This is a rush transcript from "The Five," May 24, 2012. This copy may not be in its final form and may be updated.
GREG GUTFELD, CO-HOST: So, in Auburn, Washington, a man has been charged with a felony after he slapped a 10-year-old boy in a movie theater.
Yong Hyun Kim, who must be Irish, said the kid and his friends kept yelling and throwing popcorn while he and his girl were watching "Titanic 3D," which I think is a Russ Meyer film. Only Bob will get that joke.
The 21-year-old lost his temper and knocked out the kid's tooth. When police told Kim how old the victim was, he said he thought he was a grown man. Let's hear it from Kim, along with a reenactment from a local news team.
(BEGIN VIDEO CLIP)
YONG HYN KIM: I was holding my madness. I mean, I was kind of mad. I was hold my madness, trying to watch a movie.
REPORTER: Kim says finally he had enough. He hopped a row of seat and told the boys to stop talking but they wouldn't listen, which he said set him off.
KIM: I didn't mean to do it. But it happened.
(END VIDEO CLIP)
GUTFELD: We need to do reenactments here at "The Five."
Anyway, Kim now faces months in jail. And I know -- I know you can't hit a kid. Not really, I don't know that.
But why do I sympathize with Kim? Is it because we've all wanted to smack some brat across his bratty face at the movies? I'm sure certain members of "The Five" felt the same about me but I have a yellow belt.
But with the decline in manners these days, and the theaters staff dwindling to one user, there is no one left to police the place. Why do kids get protection just because they're kids? Kids can be just as evil and there should be punishment from evil behavior.
You just know that yappy little punk who wouldn't shut up will think twice next time.
Kimberly, don't be upset.
As far as I'm concerned, there was only one crime, they were all watching "Titanic 3D." Why do you want to watch a sinking ship when you can just tune in to CNN?
KIMBERLY GUILFOYLE, CO-HOST: Yes.
ERIC BOLLING, CO-HOST: Another crime.
You claim to be a yellow belt in karate, but I know the yellow belt you were with those blue shoes.
GUTFELD: Yes, I'm not really a yellow belt.
GUILFOYLE: We knew that.
GUTFELD: I'm kidding.
GUTFELD: What -- OK, Andrea, let's start with you. Did the guy do something wrong? I guess you can't hit a kid, but --
ANDREA TANTAROS, CO-HOST: I guess, technically, you can't. Strong in his defense --
BOLLING: Technically I guess?
TANTAROS: It's a good defense. He said he didn't realize it was a child. It was dark movie theater.
GUTFELD: Dark movie theater.
TANTAROS: OK. How do you know?
GUTFELD: It could have been a little person. It could have been a little body builder. One of those competitive, four-foot tall body builder.
TANTAROS: It could have been you.
BOLLING: They're everywhere in movie theaters.
BOLLING: Oh my gosh. What are you talking about? He is 10! Can you imagine if you're the father of the 10-year-old watching some --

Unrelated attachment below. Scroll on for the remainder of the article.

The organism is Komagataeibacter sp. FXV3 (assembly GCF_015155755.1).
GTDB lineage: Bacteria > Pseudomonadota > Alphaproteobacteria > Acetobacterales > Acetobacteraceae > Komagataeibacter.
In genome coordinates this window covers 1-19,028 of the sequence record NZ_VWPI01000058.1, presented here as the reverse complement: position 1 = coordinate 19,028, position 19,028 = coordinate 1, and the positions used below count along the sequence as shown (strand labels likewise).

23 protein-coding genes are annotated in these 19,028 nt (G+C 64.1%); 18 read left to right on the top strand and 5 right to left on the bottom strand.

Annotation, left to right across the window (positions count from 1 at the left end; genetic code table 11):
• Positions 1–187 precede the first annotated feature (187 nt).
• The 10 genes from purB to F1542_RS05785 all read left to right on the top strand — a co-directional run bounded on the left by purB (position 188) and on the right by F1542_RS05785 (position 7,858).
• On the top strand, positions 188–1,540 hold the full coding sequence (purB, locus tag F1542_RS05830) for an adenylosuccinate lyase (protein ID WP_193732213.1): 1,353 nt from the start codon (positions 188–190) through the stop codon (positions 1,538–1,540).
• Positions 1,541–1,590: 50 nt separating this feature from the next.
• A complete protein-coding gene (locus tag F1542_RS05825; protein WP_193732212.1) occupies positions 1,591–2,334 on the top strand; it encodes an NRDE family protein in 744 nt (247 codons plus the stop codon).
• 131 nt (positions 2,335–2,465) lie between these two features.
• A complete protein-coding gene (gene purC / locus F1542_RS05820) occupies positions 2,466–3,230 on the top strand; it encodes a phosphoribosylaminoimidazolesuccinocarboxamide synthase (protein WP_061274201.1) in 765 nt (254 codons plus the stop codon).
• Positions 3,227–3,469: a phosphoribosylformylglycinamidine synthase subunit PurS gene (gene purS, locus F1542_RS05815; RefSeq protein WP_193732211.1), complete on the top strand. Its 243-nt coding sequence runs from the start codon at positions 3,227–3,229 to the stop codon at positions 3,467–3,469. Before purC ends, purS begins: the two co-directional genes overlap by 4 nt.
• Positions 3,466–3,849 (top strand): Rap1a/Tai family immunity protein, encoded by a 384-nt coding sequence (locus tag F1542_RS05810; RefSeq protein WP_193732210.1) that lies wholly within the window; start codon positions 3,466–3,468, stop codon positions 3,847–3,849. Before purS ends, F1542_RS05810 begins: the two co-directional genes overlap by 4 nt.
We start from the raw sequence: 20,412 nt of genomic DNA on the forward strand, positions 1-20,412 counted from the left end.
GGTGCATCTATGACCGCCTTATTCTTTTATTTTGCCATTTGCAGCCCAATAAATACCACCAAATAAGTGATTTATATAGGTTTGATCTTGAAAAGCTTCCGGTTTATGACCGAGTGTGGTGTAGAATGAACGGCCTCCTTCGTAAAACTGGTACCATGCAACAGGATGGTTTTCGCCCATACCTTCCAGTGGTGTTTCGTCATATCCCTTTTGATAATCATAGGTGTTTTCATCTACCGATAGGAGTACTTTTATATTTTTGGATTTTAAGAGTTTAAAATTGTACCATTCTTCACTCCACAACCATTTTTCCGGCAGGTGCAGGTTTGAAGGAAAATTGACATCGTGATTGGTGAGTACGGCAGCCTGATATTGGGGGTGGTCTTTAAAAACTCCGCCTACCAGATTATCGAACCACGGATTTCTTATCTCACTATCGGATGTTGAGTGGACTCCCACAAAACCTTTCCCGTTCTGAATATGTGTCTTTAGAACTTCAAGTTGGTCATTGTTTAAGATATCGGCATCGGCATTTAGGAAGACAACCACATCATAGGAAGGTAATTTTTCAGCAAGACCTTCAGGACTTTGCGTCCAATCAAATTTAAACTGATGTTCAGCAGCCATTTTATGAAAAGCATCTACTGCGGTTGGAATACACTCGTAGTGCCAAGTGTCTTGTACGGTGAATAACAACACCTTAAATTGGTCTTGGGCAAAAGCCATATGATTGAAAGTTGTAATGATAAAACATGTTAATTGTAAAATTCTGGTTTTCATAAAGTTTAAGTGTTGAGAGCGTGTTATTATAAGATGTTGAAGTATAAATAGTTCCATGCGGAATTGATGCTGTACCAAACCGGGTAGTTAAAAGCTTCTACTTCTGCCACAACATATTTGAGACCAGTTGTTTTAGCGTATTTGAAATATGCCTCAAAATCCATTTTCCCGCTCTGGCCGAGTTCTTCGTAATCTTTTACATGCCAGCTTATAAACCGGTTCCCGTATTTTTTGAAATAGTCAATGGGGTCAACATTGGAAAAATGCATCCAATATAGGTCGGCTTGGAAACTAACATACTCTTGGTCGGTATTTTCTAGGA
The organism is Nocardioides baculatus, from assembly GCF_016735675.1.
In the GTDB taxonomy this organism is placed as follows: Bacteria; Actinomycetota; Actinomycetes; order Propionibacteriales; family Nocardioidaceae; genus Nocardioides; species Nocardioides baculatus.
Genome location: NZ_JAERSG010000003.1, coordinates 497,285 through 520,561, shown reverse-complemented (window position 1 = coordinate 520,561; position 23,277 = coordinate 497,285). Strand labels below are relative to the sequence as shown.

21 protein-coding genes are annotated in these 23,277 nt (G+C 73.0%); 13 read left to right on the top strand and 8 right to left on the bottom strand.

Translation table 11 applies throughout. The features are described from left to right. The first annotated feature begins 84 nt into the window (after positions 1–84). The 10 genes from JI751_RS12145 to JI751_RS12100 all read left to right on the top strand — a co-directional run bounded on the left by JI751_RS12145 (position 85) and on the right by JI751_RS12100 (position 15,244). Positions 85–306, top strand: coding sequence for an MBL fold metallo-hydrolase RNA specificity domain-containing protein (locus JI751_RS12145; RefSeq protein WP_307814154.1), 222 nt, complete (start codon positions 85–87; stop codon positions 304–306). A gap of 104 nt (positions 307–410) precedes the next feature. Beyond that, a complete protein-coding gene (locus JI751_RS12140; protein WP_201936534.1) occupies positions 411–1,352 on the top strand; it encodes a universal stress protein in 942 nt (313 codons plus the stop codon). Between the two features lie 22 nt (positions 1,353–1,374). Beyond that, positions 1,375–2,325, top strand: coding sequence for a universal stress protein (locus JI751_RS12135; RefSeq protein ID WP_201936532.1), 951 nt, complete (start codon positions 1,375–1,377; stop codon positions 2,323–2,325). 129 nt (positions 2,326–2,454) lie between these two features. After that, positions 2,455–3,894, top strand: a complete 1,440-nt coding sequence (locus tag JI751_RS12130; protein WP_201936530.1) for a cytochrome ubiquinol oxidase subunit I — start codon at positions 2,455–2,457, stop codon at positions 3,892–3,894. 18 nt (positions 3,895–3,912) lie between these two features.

GUTFELD: The father should have told the kid to pipe down, this is a public place.
TANTAROS: I behave more like the children in movie theaters, meaning that when some kid is loud, I go rat on them. I go to the usher and I go, excuse me in row seven, there a s a kid being very, very loud.
BOB BECKEL, CO-HOST: First of all, let's start with what it looks like in movie line. All the guys, it doesn't matter what color they, are they have their pants down around their knees. They got baseball hats that are on crooked and they leave them on in the movies. As far as I'm concerned, I'd take tasers if it were up to me.
Movie theaters are impossible. Teenagers are impossible to listen to.
Their girlfriends are ugly.
GUILFOYLE: Oh my gosh!
BECKEL: And all they do is cause trouble. They shouldn't there in the first place. And I say tasers and more power to this guy.
TANTAROS: Bob for ushers of AMC Theater.
BECKEL: I'm telling you. Don't you get tired of it?
BOLLING: I know you're kidding about the tasers. But at least --
BECKEL: No, I'm not.
BOLLING: That 21-year-old guy shouldn't smack a kid.
BECKEL: No, I agree. He shouldn't smack the kid. He should have tasered him.
GUTFELD: Let me go to Kimberly. You know, I'm obviously talking facetious. I would never hit a kid in a theater.
GUILFOYLE: Because you would go to jail.
GUTFELD: I'm talking about but the frustration of sympathizing.
GUILFOYLE: People do get that whether it's a child or another person, like I sit in a movie theater and you are going on Twitter telling your "Red Eye" fans and you're disturbing me I can't turn around and smack you. I'll be in trouble. That is an assault and battery. You can go to jail for that.
BECKEL: They charge you so much money to go to these movies. At least they could patrol the place. I mean, instead of allowing people, this guy doesn't have to go and slap the guy, he shouldn't have slapped him, I agree.
But you have no ushers. You are paying a fortune to see these things. Most of them are lousy movies anyway. You have to look through a bunch of baseball hats. I mean, c'mon.
GUILFOYLE: Well, that depends where your seats are, if it's a movie premier or screening, Bob.
GUTFELD: What was the worst thing you ever did in a movie theater?
GUILFOYLE: Don't ask.
GUTFELD: Don't ask?
BOLLING: Seven seconds delay, Bob in ready.
BECKEL: I was going to say, it wasn't in a movie theater, it was a drive-in movie.
TANTAROS: Enough said.
GUILFOYLE: Everybody is looking down and away, because we don't want to know.
BECKEL: It was in Bangkok.
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